Zookeeper's fishy business looking after sea lions at Chessington
Zookeeper Melanie Wood loves looking after sea lions, but there is just one drawback to caring for the doe-eyed acrobatic creatures – she goes home smelling like the pongy fish she feeds them.
The 25-year-old has been working at Chessington World of Adventures Zoo for just over a year and spends seven hours a day with the sea lions.
She feeds them, cleans them, plays with them and trains them to do all sorts of tricks, such as somersaults, handshakes and blowing kisses to visitors at the zoo.
Miss Wood said: “The sea lions eat fish so I feed them – I don’t always use gloves. Sometimes when I get home and have a shower my boyfriend says I still smell like fish. But my job is great, I love the sea lions, they all have different personalities – they are quick, clever and cheeky. They do really funny and naughty things like stealing buckets of fish from you.”
Animals at the zoo include Grevy’s zebras, the world’s largest rodent capybara, the very rare scimitar horned oryx and meerkats as well as western lowland gorillas, Asiatic lions, Persian leopards, Sumatran tigers and the traditional goats, chickens, pigs and rabbits.
Slippery creatures such as pythons, tarantulas, lizards and frogs also live at the zoo, which houses 200 different species in total.
All the animals have a varied diet and food can range from blueberries to lettuce and fish to chunks of meat for the big cats.
Miss Wood works alongside a number of animals for entertainment shows hosted at the zoo.
She said: “We all need to be quite confident when we do these shows.
“The most embarrassing part about doing presentations with birds is that they often just fly off and you are left just standing there.
“Different animals can take longer to train too.”
Miss Wood also admitted a friend of hers had been left very embarrassed after being pushed into a pool by a sea lion.
At Chessington Zoo there are more than 30 members of staff that look after all the different animals.
Zookeeper Hayley Gray, 26, works across three different sections of the zoo including the African-themed Wanyama Village.
She said: “The scariest thing about being a zookeeper is the fear of messing up and doing something wrong like leaving a door unlocked.”
Miss Gray said working as a zookeeper also involved a number of tasks, such as vetinary duties like taking blood samples that she had not previously expected.
Newest Chessington recruit, Holly Dorning, 22, has been training and shadowing her colleagues for a few months.
She said: “I feel so lucky to get this much interaction with so many wild animals.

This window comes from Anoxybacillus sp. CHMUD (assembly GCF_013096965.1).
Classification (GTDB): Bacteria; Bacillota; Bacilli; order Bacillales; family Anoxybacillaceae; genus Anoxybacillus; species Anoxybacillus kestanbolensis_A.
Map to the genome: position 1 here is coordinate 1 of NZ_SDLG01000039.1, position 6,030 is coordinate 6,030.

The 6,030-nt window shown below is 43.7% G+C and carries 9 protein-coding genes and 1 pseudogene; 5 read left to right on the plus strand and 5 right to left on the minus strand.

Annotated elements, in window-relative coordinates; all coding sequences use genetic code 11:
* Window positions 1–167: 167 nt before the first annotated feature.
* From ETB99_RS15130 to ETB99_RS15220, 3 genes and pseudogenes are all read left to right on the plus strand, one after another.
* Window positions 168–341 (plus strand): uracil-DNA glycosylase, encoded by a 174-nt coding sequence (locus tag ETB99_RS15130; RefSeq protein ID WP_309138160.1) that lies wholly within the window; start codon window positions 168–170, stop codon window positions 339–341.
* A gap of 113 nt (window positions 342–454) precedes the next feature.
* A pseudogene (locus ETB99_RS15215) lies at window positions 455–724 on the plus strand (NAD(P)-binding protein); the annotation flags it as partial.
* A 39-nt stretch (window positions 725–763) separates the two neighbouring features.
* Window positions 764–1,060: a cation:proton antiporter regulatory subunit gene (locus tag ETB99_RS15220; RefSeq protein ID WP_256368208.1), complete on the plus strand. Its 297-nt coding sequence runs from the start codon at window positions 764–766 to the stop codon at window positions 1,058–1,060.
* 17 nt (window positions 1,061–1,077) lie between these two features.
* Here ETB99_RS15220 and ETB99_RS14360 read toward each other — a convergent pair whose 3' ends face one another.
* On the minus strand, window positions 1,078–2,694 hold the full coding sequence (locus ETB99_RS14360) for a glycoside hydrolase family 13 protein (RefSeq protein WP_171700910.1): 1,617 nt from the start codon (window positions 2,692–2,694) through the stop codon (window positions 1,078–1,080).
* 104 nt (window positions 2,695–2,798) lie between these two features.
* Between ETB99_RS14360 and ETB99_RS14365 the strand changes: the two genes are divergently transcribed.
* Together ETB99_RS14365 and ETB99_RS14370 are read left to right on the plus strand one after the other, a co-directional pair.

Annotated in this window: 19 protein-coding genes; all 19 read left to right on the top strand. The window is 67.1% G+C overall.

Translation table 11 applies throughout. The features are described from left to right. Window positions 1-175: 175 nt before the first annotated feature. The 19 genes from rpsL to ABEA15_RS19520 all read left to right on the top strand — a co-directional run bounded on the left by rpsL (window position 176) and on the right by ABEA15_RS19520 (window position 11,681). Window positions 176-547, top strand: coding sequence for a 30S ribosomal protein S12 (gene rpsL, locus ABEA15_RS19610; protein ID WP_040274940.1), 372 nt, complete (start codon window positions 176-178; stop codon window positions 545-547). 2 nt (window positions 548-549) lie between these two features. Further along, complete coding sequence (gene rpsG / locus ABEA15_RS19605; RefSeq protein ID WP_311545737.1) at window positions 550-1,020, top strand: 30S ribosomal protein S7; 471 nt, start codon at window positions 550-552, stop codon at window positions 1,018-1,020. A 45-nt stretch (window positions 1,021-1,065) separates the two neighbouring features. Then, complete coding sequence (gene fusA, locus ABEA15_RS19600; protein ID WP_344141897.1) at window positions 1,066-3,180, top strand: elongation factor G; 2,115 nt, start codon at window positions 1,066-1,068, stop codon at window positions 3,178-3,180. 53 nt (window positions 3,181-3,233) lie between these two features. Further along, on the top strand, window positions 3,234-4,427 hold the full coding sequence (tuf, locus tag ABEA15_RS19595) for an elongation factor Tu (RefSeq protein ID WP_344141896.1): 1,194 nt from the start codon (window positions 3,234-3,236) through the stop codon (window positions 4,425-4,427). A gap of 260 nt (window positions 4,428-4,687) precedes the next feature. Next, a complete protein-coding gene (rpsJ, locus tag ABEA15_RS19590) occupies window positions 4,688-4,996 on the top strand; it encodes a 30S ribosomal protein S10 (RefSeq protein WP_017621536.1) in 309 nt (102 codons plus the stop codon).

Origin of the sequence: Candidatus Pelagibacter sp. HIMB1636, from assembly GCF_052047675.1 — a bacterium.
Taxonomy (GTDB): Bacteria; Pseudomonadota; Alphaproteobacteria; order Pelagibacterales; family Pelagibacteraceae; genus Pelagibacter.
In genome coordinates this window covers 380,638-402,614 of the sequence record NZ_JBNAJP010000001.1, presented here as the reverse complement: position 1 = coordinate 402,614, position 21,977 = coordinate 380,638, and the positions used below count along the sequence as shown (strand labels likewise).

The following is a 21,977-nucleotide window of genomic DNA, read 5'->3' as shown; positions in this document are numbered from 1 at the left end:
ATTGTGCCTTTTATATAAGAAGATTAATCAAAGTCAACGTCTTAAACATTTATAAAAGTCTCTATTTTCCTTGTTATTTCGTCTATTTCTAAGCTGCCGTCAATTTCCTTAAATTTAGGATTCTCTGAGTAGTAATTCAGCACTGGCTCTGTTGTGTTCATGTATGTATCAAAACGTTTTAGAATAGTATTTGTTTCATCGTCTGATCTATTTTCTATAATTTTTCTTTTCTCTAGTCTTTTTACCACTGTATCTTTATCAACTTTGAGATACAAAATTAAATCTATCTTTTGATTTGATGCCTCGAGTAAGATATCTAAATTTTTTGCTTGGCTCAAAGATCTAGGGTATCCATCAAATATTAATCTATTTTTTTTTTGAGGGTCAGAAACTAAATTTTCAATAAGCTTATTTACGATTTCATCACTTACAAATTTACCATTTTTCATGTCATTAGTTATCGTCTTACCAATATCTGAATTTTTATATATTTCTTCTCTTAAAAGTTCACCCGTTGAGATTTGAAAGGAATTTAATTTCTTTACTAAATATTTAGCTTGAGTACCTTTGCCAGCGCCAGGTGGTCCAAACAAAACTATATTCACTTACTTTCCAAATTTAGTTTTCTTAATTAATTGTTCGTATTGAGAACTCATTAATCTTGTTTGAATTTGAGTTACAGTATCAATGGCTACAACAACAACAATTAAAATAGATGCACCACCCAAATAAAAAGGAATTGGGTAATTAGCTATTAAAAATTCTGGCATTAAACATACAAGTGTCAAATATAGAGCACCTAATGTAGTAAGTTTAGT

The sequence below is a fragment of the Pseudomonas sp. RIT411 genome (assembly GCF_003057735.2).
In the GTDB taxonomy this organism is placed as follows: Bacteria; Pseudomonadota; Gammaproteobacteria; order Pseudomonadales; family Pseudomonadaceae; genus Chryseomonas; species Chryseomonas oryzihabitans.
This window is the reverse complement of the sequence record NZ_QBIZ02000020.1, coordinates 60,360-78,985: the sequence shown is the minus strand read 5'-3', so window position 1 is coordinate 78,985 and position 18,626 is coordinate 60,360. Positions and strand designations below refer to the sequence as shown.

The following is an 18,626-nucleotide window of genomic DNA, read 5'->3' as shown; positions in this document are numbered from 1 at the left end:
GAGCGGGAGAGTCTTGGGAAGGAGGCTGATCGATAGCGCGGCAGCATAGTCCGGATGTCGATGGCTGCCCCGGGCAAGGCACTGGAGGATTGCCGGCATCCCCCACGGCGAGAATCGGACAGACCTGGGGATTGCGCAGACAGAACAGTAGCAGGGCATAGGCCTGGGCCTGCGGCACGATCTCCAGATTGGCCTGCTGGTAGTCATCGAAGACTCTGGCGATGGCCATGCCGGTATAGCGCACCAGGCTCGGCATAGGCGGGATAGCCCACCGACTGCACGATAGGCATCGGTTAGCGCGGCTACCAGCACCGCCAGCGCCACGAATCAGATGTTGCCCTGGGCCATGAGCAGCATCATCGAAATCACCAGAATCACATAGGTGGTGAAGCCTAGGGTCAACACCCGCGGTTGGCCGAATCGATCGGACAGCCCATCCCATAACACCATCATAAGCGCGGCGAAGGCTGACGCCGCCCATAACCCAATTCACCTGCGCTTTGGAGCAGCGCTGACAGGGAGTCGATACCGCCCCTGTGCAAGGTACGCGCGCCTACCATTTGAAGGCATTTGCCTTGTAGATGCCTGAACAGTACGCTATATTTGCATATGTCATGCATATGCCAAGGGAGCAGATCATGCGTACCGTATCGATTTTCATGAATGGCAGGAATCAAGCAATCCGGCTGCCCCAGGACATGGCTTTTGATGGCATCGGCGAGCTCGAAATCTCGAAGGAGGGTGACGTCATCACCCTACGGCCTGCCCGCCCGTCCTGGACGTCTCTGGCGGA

“I am looking forward to being signed off and being able to work on my own with the animals – being a zoo keeper is a dream job for me.”
A day in the life
8.30am: Change into uniform, collect enclosure keys and a radio.
8.45am: Head count – keepers check the enclosures in their sections, ensuring all animals are accounted for that nothing has occurred in the night.
9.00am: Food preparation, breakfast and mucking out. A variety of foods, vegetables, fruit, meat, fish and even live foods are prepared. Feeding time is also a good opportunity to check for health issues.
11am: Briefing – the zoo team meets daily to discuss the day ahead.
11.30am: Preparation for any lunchtime feeds and public talks.
Noon: Public shows and talks – nearly all keepers at Chessington will take part in either an animal show or a public feed/talk.
1pm: Lunch for the keepers.
2pm: Animal enrichment – keepers provide a programme to stimulate their animals, this could involve the way they feed or play.
3pm: Enclosure checks – daily checks for security and safety l 3.30pm: Administration – keeping records up to date regarding diet, behaviour and medication.
4pm: Meet-and-greets – The public get to meet a selection of animals up close.
4.30pm: Close down procedures.
It's a tough life
Animals fascinate me. I have always loved to read about all the weird and wonderful things they get up to, but to actually get close to anything other than a domestic cat or dog – that’s another story.
So when I was offered the zookeeper for a day challenge I thought why not? I mean, how hard could it be?
My day started with an introduction to Harley the sea lion. On his stool he towered above me with so much energy. When he neared to kiss me, I wondered whether in reality he was debating whether or not to eat me. I was soon assured I was not nearly fishy enough for his tastes and relaxed, just a little.
As the day progressed I came across the capybara, cute fuzzy-looking things and was in awe when I helped out with the zebras, they are just so beautiful and graceful – but I have to admit, I was a little surprised when a zebra named Phoenix decided to have a little nibble on my finger as I fed him a carrot.
Throughout the day I came across a variety of different animals with differing needs and personalities and it became quite clear how hard zookeepers have to work to care for and understand their animals.
By the end of my experience I have to admit, although I loved doing it for one day, it is just too much like hard work for the likes of me.